Campbell et al.3 discuss the design and execution of proof-of-concept clinical trials. Such early investigations play a crucial role in the development of new treatments, often providing preliminary evidence of the efficacy and safety of different treatment regimens and of the feasibility of various research methods and outcome measures. Given the large number of novel treatment targets and interventions, proof-of-concept studies often serve as a basis for “go-no go” decisions involving future investigations and efforts. In such circumstances, the risks of making incorrect decisions must be balanced against what are often limited resources and small sample sizes in this phase of the treatment's development.
The biopsychosocial model of pain has provided a unifying perspective for clinicians and researchers for well over half a century. Although this model has had a broad range of important influences on treatment interventions and research advances, perhaps, its greatest impact has been the foundation it has provided for the development of several major treatment approaches. Edmond et al.6 discuss the aspects of clinical trial design and execution that trials of behavioral treatments share with other types of RCTs and highlight the unique considerations presented by such trials, including choice of comparison interventions, strategies for patient and provider blinding, and intervention fidelity and therapist adherence to treatment protocols.
It is well known that many patients with chronic pain fail to respond adequately to existing pharmacologic and various nonpharmacologic (eg, behavioral) treatments. For such patients, invasive therapies may provide meaningful pain relief. Cohen et al.5 discuss the substantial challenges of conducting RCTs of such interventions, not least of which are selection of comparison groups and methods for conducting such trials in a double-blind manner. A recent RCT of a surgical intervention for shoulder pain with sham and no treatment comparison groups illustrates that these challenges can be met when the investigators have the motivation and resources to do so.2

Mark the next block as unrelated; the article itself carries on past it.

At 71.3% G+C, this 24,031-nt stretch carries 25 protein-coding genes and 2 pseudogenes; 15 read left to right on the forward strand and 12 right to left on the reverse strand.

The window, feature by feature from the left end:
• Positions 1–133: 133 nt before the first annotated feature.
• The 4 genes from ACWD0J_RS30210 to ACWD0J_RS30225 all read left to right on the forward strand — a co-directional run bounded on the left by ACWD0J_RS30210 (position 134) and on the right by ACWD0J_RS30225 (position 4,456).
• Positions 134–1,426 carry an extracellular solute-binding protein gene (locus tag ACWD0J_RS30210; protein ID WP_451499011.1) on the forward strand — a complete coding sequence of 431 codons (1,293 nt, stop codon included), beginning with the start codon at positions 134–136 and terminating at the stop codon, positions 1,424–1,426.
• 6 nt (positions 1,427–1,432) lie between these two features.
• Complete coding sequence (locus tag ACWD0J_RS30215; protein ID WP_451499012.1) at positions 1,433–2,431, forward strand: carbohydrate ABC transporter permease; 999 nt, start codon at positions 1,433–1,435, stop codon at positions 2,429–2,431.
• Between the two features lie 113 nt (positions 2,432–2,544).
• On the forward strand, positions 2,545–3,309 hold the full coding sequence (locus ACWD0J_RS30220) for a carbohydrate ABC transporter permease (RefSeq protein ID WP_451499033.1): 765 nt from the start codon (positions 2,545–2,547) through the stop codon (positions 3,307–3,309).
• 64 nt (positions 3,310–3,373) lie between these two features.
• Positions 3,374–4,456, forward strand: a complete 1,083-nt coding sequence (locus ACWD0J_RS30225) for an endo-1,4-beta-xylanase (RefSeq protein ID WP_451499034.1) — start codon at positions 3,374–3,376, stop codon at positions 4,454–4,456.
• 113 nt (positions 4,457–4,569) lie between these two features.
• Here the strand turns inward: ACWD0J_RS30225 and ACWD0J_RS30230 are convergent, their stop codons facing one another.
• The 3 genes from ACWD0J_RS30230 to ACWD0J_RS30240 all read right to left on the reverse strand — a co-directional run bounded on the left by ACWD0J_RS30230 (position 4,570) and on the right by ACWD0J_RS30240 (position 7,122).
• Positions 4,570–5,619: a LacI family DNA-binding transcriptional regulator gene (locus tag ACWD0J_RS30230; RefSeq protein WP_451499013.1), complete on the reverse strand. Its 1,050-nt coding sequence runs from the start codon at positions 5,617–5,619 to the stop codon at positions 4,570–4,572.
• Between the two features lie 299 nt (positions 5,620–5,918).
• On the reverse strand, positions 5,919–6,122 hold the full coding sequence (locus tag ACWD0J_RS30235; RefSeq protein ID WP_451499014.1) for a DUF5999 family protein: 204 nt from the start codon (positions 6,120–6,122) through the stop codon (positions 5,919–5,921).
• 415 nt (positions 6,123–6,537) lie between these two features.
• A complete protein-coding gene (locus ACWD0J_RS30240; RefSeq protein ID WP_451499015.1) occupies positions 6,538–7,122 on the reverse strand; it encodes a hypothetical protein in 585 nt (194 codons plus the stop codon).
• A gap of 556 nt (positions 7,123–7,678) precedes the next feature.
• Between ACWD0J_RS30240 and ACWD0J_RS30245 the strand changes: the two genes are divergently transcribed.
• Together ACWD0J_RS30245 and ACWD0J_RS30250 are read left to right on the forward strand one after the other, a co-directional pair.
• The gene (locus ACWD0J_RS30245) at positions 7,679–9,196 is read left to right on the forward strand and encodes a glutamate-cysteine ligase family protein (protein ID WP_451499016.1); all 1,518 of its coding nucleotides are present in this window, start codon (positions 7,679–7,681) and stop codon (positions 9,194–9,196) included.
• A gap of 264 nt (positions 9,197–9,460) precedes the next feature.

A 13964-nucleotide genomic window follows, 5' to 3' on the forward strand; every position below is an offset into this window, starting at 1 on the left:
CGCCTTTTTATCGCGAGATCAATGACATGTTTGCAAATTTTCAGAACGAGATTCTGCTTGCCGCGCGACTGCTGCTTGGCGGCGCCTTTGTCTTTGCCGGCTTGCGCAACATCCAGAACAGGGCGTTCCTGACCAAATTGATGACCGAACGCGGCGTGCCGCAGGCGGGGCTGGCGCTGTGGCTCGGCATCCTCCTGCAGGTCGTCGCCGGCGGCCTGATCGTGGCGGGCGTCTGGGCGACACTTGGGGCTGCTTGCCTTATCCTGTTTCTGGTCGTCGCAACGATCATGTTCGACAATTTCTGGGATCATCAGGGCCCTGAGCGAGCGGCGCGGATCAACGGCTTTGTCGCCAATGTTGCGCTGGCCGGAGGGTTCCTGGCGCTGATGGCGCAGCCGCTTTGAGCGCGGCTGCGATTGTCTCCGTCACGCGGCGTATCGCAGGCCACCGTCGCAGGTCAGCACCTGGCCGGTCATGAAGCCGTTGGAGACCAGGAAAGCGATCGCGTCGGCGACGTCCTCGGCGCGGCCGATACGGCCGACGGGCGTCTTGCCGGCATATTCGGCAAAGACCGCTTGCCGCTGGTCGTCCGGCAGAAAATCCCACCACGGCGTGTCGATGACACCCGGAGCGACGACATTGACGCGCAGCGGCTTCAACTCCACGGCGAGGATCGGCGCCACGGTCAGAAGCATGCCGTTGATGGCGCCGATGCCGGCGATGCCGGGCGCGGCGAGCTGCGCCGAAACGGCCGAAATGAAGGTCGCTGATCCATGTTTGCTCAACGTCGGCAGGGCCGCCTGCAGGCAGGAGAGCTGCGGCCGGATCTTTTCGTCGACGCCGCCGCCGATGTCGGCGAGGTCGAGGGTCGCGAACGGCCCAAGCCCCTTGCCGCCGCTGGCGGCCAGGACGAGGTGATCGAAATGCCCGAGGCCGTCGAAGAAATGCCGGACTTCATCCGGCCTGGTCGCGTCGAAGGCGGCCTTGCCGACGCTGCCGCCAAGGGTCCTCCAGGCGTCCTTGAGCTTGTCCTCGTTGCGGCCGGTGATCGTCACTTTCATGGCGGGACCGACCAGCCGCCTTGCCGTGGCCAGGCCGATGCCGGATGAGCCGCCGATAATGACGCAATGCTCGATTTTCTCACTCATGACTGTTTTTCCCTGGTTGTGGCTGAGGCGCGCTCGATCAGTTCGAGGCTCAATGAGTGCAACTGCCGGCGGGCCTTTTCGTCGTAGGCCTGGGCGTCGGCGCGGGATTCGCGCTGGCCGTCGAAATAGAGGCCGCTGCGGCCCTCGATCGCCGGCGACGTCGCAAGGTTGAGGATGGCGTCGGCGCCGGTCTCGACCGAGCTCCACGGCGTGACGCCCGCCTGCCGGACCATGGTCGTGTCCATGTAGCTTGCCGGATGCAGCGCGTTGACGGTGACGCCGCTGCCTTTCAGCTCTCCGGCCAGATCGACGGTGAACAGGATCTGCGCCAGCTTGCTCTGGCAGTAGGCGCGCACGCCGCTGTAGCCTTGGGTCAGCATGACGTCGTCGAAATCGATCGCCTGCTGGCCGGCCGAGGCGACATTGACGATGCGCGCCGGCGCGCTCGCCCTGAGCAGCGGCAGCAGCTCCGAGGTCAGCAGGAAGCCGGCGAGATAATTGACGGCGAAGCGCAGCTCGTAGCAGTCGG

These initial articles in the ACTTION Guide focus on clinical trials conducted in adults. There are appreciably fewer RCTs conducted in children and adolescents, which is very unfortunate given that chronic pain can begin in childhood and sometimes persists through adolescence into adulthood. Palermo et al.11 review the major issues encountered when designing and conducting chronic pain trials in children and adolescents, including the unique ethical concerns and limitations in communication involved in studying pain treatments in minors. As they emphasize, the evidence base for the treatment of pediatric chronic pain is limited, and much greater effort must be devoted to conducting well-designed RCTs and thereby providing a foundation for treatment guidelines.
Most of the articles in the ACTTION Guide emphasize RCTs of chronic pain. Clinical trials of pharmacologic treatments for acute pain have a longer history, beginning in the middle of the 20th century. This history has made possible a level of research design standardization, investigator expertise, and assay sensitivity that has often eluded chronic pain RCTs. Building on this legacy, Gilron et al.8 discuss prospects for future advances, including improved outcome assessments and greater recognition that there are clinical settings and patient types that are much more complex than those in the dental and bunionectomy RCTs that have played such an important role in analgesic drug development.